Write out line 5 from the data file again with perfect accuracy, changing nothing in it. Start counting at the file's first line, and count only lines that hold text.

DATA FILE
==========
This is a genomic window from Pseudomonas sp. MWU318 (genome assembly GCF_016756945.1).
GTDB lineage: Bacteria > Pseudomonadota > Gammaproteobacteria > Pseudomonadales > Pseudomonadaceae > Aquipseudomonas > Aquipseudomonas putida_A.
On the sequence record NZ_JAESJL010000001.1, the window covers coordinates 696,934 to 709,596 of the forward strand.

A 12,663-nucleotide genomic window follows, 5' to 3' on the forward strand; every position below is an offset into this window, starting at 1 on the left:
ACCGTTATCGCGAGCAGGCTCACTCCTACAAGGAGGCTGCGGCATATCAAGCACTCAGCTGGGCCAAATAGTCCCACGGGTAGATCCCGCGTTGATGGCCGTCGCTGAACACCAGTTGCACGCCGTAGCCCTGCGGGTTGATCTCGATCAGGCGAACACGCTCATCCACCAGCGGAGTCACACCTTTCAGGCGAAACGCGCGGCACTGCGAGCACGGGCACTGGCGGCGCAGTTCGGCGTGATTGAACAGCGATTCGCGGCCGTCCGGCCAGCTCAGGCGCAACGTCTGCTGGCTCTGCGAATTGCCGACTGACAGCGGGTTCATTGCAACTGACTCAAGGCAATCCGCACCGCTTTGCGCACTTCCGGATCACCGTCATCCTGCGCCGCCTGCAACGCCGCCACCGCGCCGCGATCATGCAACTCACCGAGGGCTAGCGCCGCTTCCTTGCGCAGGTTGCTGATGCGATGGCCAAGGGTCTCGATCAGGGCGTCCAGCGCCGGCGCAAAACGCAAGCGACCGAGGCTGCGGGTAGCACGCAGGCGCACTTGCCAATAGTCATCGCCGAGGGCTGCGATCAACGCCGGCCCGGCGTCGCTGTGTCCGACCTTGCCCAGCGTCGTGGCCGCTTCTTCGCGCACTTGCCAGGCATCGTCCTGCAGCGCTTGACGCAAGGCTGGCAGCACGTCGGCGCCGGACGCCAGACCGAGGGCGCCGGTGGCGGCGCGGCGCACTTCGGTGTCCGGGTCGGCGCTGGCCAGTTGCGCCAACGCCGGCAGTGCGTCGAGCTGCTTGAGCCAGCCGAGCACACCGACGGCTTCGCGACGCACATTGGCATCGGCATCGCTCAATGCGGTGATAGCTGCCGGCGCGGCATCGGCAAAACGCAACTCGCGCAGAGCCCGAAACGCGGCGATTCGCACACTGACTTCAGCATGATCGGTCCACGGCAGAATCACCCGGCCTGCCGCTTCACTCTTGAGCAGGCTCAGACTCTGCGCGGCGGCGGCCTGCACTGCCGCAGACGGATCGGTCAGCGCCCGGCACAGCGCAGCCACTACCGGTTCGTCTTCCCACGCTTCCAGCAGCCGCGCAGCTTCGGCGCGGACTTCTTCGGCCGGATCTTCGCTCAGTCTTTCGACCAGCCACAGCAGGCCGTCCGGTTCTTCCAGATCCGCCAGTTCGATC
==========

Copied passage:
ACCGTTATCGCGAGCAGGCTCACTCCTACAAGGAGGCTGCGGCATATCAAGCACTCAGCTGGGCCAAATAGTCCCACGGGTAGATCCCGCGTTGATGGCCGTCGCTGAACACCAGTTGCACGCCGTAGCCCTGCGGGTTGATCTCGATCAGGCGAACACGCTCATCCACCAGCGGAGTCACACCTTTCAGGCGAAACGCGCGGCACTGCGAGCACGGGCACTGGCGGCGCAGTTCGGCGTGATTGAACAGCGATTCGCGGCCGTCCGGCCAGCTCAGGCGCAACGTCTGCTGGCTCTGCGAATTGCCGACTGACAGCGGGTTCATTGCAACTGACTCAAGGCAATCCGCACCGCTTTGCGCACTTCCGGATCACCGTCATCCTGCGCCGCCTGCAACGCCGCCACCGCGCCGCGATCATGCAACTCACCGAGGGCTAGCGCCGCTTCCTTGCGCAGGTTGCTGATGCGATGGCCAAGGGTCTCGATCAGGGCGTCCAGCGCCGGCGCAAAACGCAAGCGACCGAGGCTGCGGGTAGCACGCAGGCGCACTTGCCAATAGTCATCGCCGAGGGCTGCGATCAACGCCGGCCCGGCGTCGCTGTGTCCGACCTTGCCCAGCGTCGTGGCCGCTTCTTCGCGCACTTGCCAGGCATCGTCCTGCAGCGCTTGACGCAAGGCTGGCAGCACGTCGGCGCCGGACGCCAGACCGAGGGCGCCGGTGGCGGCGCGGCGCACTTCGGTGTCCGGGTCGGCGCTGGCCAGTTGCGCCAACGCCGGCAGTGCGTCGAGCTGCTTGAGCCAGCCGAGCACACCGACGGCTTCGCGACGCACATTGGCATCGGCATCGCTCAATGCGGTGATAGCTGCCGGCGCGGCATCGGCAAAACGCAACTCGCGCAGAGCCCGAAACGCGGCGATTCGCACACTGACTTCAGCATGATCGGTCCACGGCAGAATCACCCGGCCTGCCGCTTCACTCTTGAGCAGGCTCAGACTCTGCGCGGCGGCGGCCTGCACTGCCGCAGACGGATCGGTCAGCGCCCGGCACAGCGCAGCCACTACCGGTTCGTCTTCCCACGCTTCCAGCAGCCGCGCAGCTTCGGCGCGGACTTCTTCGGCCGGATCTTCGCTCAGTCTTTCGACCAGCCACAGCAGGCCGTCCGGTTCTTCCAGATCCGCCAGTTCGATC